New index also finds that half of countries do not publish their defence budget, or provide only very limited aggregate information
Seventy per cent of countries leave the door open to waste and security threats as they lack the tools to prevent corruption in the defence sector, according to the first ever index measuring how governments prevent and counter corruption in defence, released by Transparency International UK’s Defence and Security Programme. Those with poor controls include two-thirds of the largest arms importers and half of the biggest arms exporters in the world.
Germany and Australia are the only countries that have strong anti-corruption mechanisms according to the index, with measures in place such as robust parliamentary oversight of defence policy. Nine countries ̶ Algeria, Angola, Cameroon, DRC, Egypt, Eritrea, Libya, Syria, and Yemen ̶ exhibit critical risk, lacking basic measures such as controls to enable accountability, making institutionalisation of anti-corruption mechanisms in the sector near impossible. South America and Eastern Europe, on the other hand, show lower risk of corruption thanks to strong technical controls in areas such as administration of audits.
The Government Defence Anti-Corruption Index analyses what 82 countries do to reduce corruption risks. These countries accounted for 94 per cent of the global military expenditure in 2011, equivalent to USD 1.6 trillion. Countries are scored in bands from very low risk (A) to critical risk (F) according to detailed assessment across 77 indicators that cover five prominent risk areas in the sector: politics, finance, personnel, operations, and procurement.
“Corruption in defence is dangerous, divisive and wasteful, and the cost is paid by citizens, soldiers, companies and governments. Yet the majority of governments do too little to prevent it, leaving numerous opportunities to hide corruption away from public scrutiny and waste money that could be better spent,” explains Mark Pyman, Director of Transparency International UK’s Defence and Security Programme.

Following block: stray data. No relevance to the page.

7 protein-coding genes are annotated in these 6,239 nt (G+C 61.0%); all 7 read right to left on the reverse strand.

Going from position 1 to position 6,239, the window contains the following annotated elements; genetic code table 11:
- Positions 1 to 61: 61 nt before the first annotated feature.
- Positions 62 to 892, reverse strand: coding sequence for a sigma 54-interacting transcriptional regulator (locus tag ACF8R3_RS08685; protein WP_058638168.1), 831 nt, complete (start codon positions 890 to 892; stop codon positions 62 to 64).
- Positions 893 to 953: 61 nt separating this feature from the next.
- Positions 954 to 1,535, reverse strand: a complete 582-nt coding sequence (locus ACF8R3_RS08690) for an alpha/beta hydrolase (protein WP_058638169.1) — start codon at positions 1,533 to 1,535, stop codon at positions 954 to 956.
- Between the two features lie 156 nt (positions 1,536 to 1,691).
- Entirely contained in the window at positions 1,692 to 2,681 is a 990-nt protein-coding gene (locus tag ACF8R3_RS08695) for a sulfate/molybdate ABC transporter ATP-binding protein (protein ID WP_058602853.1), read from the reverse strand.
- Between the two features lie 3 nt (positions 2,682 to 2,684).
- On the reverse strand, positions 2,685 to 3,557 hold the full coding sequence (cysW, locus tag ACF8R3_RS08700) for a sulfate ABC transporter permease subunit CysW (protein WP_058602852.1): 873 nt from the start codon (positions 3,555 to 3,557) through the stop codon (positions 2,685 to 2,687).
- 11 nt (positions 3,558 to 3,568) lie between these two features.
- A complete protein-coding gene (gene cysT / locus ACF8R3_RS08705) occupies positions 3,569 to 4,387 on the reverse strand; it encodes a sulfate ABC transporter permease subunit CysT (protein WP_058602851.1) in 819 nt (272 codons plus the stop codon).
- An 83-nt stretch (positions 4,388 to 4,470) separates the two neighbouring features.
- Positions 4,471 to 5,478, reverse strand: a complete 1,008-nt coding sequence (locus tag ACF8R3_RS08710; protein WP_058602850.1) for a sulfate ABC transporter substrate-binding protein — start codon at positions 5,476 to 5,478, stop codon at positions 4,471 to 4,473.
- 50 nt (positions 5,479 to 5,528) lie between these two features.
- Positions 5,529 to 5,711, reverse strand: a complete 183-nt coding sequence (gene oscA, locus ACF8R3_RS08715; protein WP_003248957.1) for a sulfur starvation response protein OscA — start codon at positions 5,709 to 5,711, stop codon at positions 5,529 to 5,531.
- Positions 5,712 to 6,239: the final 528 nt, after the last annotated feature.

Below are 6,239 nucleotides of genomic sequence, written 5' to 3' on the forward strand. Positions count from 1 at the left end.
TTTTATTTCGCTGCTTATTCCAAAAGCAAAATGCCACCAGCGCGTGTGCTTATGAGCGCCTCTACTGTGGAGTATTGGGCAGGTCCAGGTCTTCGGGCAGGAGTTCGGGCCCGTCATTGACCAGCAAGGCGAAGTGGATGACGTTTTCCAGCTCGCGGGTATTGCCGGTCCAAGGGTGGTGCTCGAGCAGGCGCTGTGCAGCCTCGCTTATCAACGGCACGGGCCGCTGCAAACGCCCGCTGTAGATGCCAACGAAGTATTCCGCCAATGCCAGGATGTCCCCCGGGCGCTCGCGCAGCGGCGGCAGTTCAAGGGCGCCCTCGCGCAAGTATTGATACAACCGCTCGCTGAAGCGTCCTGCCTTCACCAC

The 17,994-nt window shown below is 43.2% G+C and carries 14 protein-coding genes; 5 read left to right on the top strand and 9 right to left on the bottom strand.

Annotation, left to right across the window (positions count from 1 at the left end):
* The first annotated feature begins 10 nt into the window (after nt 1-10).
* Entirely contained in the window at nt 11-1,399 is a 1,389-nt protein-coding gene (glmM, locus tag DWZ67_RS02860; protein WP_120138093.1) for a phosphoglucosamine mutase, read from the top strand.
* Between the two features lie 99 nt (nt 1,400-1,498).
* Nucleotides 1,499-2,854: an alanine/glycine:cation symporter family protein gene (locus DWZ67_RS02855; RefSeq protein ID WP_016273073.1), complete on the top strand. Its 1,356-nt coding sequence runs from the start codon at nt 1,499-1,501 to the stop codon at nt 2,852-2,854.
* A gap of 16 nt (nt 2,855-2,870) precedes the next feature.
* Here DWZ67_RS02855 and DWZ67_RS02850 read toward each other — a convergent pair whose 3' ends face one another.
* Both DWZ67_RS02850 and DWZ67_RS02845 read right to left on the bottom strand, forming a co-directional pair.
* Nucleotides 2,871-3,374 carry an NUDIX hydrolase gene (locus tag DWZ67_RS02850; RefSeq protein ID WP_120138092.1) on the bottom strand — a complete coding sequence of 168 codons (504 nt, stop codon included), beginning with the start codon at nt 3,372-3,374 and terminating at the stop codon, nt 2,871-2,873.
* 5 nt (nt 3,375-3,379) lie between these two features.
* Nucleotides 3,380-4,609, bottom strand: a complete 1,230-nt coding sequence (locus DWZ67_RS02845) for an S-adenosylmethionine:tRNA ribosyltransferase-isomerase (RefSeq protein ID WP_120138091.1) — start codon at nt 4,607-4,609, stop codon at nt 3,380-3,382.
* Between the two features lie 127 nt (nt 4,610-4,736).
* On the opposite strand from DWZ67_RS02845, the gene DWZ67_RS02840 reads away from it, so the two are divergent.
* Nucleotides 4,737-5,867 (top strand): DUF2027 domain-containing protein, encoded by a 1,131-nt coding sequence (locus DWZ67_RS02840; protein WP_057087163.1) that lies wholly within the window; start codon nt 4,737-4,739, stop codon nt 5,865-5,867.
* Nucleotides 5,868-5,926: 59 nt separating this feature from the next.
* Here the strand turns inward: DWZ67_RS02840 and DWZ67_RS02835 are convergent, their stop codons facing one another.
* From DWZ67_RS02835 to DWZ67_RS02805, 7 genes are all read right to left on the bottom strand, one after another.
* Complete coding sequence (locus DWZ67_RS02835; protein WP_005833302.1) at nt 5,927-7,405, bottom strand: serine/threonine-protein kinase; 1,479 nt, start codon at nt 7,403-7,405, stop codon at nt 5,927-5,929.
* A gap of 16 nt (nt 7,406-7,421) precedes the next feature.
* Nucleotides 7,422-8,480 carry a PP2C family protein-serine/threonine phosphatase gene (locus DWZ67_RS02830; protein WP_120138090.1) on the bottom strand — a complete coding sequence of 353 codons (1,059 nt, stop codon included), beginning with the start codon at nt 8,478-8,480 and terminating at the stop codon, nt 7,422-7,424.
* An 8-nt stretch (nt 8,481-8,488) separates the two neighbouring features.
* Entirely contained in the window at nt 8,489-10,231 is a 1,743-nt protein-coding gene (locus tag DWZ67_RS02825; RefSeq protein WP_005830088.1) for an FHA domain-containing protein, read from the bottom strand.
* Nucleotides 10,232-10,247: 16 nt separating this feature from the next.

Transparency International calls on governments to make this traditionally secretive sector, which involves large public contracts, more open. Defence establishments should increase citizens’ access to information about defence budgets and procurement. Legislators should have stronger controls and oversight of the sector, possessing the teeth and access to cut corruption down.
Transparency International estimates the global cost of corruption in the defence sector to be a minimum of USD 20 billion per year, based on data from the World Bank and the Stockholm International Peace Research Institute (SIPRI). This equates to the total sum pledged by the G8 in 2009 to fight world hunger.
Politicians exercise little oversight. Armed Forces fear blowing the whistle. Citizens are kept in the dark.
The Index shows that only 15 per cent of governments assessed possess political oversight of defence policy that is comprehensive, accountable, and effective. In 45 per cent of countries there is little or no oversight of defence policy, and in half of nations there is minimal evidence of scrutiny of defence procurement.
The study also finds that citizens are frequently denied basic knowledge about the defence sector. Half of the countries’ defence budgets lack transparency entirely, or include only very limited, aggregated information. In 70 per cent of the countries, citizens are denied a simple indication of how much is spent by their government on secret items.
According to Dr. Oliver Cover, the principal author of this study, “this Index shows unequivocally that there is a severe risk of corruption in this sector. It is a shock that in some areas it is also so poorly understood, for example in conflict situations, where corruption can become deeply embedded. Our index will help everyone to understand and address the risks. Governments should clean up this sector, and our report will give them practical solutions to achieve transparency. Doing so will save the lives of troops and citizens—and governments billions of dollars.”
Notes to editors
ANNEX 1: OVERALL RESULTS
The Index bands countries according to their level of risk of corruption. The risk of corruption is determined by the danger and extent of it occurring and by the frequency citizens may face it.
BAND A – Very Low Risk (2 COUNTRIES): Australia, Germany
BAND B – Low Risk (7 COUNTRIES): Austria, Norway, South Korea, Sweden, Taiwan, United Kingdom, United States
BAND C – Moderate Risk (16 COUNTRIES): Argentina, Brazil, Bulgaria, Chile, Colombia, Croatia, Czech Republic, France, Greece, Hungary, Italy, Japan, Latvia, Poland, Slovakia, Spain
BAND D+ - High Risk (15 COUNTRIES): Bosnia and Herzegovina, Cyprus, India, Israel, Kenya, Kuwait, Lebanon, Mexico, Nepal, Serbia, Singapore, South Africa, Thailand, Ukraine, UAE
BAND D- - High Risk (15 COUNTRIES) Bangladesh, Belarus, China, Ethiopia, Georgia, Ghana, Jordan, Kazakhstan, Malaysia, Pakistan, Palestine, Russia, Rwanda, Tanzania, Turkey
BAND E – Very High Risk (18 COUNTRIES): Afghanistan, Bahrain, Cote d'Ivoire, Indonesia, Iran, Iraq, Morocco, Nigeria, Oman, Philippines, Qatar, Saudi Arabia, Sri Lanka, Tunisia, Uganda, Uzbekistan, Venezuela, Zimbabwe
BAND F – Critical Risk (9 COUNTRIES): Algeria, Angola, Cameroon, DRC, Egypt, Eritrea, Libya, Syria, Yemen
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